New version:

The Catholic Church also acknowledges her special relationship to the Jewish people. The Second Vatican Council declared that "this people remains most dear to God, for God does not repent of the gifts he makes nor of the calls he issues." (LG, no. 16). When God called Abraham out of Ur, he promised to make of him a "great nation." To the Jewish people, whom God first chose to hear his Word, "belong the sonship, the glory, the covenants, the giving of the law, the worship and the promises; to them belong the patriarchs, and of their race, according to the flesh, is the Christ." (Rom 9: 4-5; cf. CCC, no. 839). At the same time, "remembering, then, her common heritage with the Jews, and moved not by any political consideration, but solely by the religious motivation of Christian charity, she [the Church] deplores all hatred, persecutions, and displays of anti-Semitism leveled at any time or from any source against the Jews." (Second Vatican Council, Declaration on the Relation of the Church to Non-Christian Religions [Nostra Aetate; NA], no. 4)

 


 

FOR IMMEDIATE RELEASE

U.S. BISHOPS GET VATICAN ‘RECOGNITIO’ FOR CHANGE IN ADULT CATECHISM

Adult catechism going into second printing
Newer version clarifies teaching on Jewish covenant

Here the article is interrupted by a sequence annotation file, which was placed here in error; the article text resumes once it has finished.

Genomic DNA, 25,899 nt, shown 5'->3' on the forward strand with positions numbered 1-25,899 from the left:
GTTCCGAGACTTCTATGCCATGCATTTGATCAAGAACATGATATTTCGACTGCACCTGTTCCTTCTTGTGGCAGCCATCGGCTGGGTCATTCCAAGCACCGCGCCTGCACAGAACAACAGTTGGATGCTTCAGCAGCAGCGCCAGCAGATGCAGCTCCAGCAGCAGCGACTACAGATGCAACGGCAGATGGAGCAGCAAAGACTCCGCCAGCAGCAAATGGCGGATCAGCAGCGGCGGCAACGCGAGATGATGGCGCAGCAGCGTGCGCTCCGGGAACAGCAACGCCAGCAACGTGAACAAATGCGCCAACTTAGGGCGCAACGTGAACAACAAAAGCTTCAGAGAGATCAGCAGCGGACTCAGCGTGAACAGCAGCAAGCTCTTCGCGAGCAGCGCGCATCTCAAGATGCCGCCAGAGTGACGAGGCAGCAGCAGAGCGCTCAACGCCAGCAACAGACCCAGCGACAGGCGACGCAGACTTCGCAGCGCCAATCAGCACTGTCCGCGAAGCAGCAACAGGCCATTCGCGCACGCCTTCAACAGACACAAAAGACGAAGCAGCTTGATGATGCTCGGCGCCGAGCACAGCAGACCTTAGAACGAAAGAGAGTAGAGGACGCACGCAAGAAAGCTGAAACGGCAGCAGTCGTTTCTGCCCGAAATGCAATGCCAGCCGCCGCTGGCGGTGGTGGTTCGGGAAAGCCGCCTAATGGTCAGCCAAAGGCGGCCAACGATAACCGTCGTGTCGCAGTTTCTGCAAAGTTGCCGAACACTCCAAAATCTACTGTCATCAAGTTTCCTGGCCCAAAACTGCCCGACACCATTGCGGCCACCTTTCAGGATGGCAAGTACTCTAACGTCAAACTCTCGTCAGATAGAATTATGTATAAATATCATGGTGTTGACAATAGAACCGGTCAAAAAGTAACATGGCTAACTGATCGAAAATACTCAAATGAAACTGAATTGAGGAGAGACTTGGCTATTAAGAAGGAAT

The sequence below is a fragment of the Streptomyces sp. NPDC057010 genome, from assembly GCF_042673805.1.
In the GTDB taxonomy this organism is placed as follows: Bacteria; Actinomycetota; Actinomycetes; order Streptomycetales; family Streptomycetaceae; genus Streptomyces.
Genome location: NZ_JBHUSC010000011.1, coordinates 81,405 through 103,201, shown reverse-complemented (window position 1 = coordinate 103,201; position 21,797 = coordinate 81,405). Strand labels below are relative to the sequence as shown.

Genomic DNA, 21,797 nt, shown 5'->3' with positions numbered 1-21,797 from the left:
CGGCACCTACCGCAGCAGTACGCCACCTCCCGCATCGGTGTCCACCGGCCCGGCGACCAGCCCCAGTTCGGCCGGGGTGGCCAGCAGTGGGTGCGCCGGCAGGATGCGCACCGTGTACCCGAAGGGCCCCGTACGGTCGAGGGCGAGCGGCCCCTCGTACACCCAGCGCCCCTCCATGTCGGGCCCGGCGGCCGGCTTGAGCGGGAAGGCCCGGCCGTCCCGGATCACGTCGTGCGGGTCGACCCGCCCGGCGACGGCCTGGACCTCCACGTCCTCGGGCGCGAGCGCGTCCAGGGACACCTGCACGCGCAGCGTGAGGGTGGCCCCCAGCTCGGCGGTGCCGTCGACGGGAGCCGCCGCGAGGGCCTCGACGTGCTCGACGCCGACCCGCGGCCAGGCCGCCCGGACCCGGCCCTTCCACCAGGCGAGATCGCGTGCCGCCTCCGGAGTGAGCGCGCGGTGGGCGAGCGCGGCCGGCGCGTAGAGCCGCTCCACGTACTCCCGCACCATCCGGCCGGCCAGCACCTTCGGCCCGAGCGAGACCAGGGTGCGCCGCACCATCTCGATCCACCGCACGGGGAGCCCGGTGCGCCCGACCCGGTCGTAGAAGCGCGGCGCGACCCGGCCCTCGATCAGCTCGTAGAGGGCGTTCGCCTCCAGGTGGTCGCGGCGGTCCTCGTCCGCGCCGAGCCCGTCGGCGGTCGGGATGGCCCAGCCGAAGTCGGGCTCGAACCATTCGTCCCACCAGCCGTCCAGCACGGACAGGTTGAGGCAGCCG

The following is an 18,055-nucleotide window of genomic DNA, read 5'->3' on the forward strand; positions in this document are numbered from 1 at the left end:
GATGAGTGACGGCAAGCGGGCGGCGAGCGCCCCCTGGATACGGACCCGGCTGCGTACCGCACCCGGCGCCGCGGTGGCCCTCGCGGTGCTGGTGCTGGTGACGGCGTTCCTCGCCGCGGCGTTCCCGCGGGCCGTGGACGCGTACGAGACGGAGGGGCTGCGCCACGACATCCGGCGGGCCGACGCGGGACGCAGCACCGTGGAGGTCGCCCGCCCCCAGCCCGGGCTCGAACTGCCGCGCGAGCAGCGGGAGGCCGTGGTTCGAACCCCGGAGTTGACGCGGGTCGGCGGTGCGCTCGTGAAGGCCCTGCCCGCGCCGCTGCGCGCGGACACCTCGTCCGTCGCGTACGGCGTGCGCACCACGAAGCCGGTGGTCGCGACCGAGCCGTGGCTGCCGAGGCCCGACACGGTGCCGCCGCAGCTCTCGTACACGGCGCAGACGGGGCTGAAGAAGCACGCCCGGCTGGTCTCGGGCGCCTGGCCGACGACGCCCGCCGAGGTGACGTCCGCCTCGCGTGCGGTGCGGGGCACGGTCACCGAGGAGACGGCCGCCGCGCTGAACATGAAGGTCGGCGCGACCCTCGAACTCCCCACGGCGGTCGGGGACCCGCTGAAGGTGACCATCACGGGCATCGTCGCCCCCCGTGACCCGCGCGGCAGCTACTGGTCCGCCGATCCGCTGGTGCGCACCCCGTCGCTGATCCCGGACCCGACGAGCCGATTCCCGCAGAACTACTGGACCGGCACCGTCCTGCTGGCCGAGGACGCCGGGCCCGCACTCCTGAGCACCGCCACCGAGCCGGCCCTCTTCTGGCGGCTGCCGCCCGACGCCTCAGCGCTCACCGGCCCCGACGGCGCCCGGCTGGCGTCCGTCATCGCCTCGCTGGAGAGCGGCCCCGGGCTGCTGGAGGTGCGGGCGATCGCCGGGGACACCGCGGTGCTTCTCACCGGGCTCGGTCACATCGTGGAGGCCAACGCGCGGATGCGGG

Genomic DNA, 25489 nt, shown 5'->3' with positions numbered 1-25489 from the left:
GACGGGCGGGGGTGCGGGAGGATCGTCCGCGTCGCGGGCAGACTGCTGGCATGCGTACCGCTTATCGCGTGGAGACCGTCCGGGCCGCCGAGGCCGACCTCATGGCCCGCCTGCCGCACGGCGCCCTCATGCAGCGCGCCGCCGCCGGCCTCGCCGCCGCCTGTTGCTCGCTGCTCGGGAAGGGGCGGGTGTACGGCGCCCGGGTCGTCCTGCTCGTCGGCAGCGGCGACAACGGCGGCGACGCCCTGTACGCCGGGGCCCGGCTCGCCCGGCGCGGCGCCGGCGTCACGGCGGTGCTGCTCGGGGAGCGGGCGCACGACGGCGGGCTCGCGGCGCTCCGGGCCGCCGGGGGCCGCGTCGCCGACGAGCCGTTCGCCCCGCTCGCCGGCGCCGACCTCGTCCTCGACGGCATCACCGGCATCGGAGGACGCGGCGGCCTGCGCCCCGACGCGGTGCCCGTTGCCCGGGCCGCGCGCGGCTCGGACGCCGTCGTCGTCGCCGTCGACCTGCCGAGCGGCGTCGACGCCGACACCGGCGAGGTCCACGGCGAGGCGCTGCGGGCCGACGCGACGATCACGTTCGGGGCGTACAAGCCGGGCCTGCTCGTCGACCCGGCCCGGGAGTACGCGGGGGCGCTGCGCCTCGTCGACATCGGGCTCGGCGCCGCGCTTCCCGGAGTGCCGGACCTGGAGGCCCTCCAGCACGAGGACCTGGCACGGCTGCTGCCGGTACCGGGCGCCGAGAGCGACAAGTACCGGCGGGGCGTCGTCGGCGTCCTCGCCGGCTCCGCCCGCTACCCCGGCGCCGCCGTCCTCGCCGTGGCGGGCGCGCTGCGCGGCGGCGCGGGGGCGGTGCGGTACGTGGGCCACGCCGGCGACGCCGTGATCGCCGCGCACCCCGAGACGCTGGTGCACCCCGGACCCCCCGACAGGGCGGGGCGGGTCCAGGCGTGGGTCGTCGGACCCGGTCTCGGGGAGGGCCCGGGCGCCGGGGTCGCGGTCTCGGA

Change approved in summer 2008 by bishops

WASHINGTON—The Vatican has given its “recognitio” to a change in the United States Catholic Catechism for Adults, which is set to go into a second printing.
The change clarifies Catholic teaching on God’s covenant with the Jews. The first version, in explaining relations with the Jews, stated, “Thus the covenant that God made with the Jewish people through Moses remains eternally valid for them.” The revised text states, “To the Jewish people, whom God first chose to hear his Word, ‘belong the sonship, the glory, the covenants, the giving of the law, the worship and the promises; to them belong the patriarchs, and of their race, according to the flesh, is the Christ.’ (Romans 9: 4-5; cf. CCC, no 839)

The change was approved by the U.S. bishops following the bishops’ 2008 June meeting in Orlando, Florida.

The clarification is not a change in the Church’s teaching.

The clarification reflects the teaching of the Church that all previous covenants that God made with the Jewish people are fulfilled in Jesus Christ through the new covenant established through his sacrificial death on the cross. Catholics believe that the Jewish people continue to live within the truth of the covenant God made with Abraham, and that God continues to be faithful to them. As the Second Vatican Council taught and the Adult Catechism affirms, the Jewish people “remain most dear to God, for God does not repent of the gifts he makes nor of the calls he issues.” (Lumen Gentium, no.16).

The United States Catholic Catechism for Adults was approved by the United States Conference of Catholic Bishops in November 2004 as a basic and concise introduction to the Catholic faith. It is a catechetical text rather than a theological textbook.

A “recognitio” is a statement from the Vatican that a document is in keeping with Catholic teaching.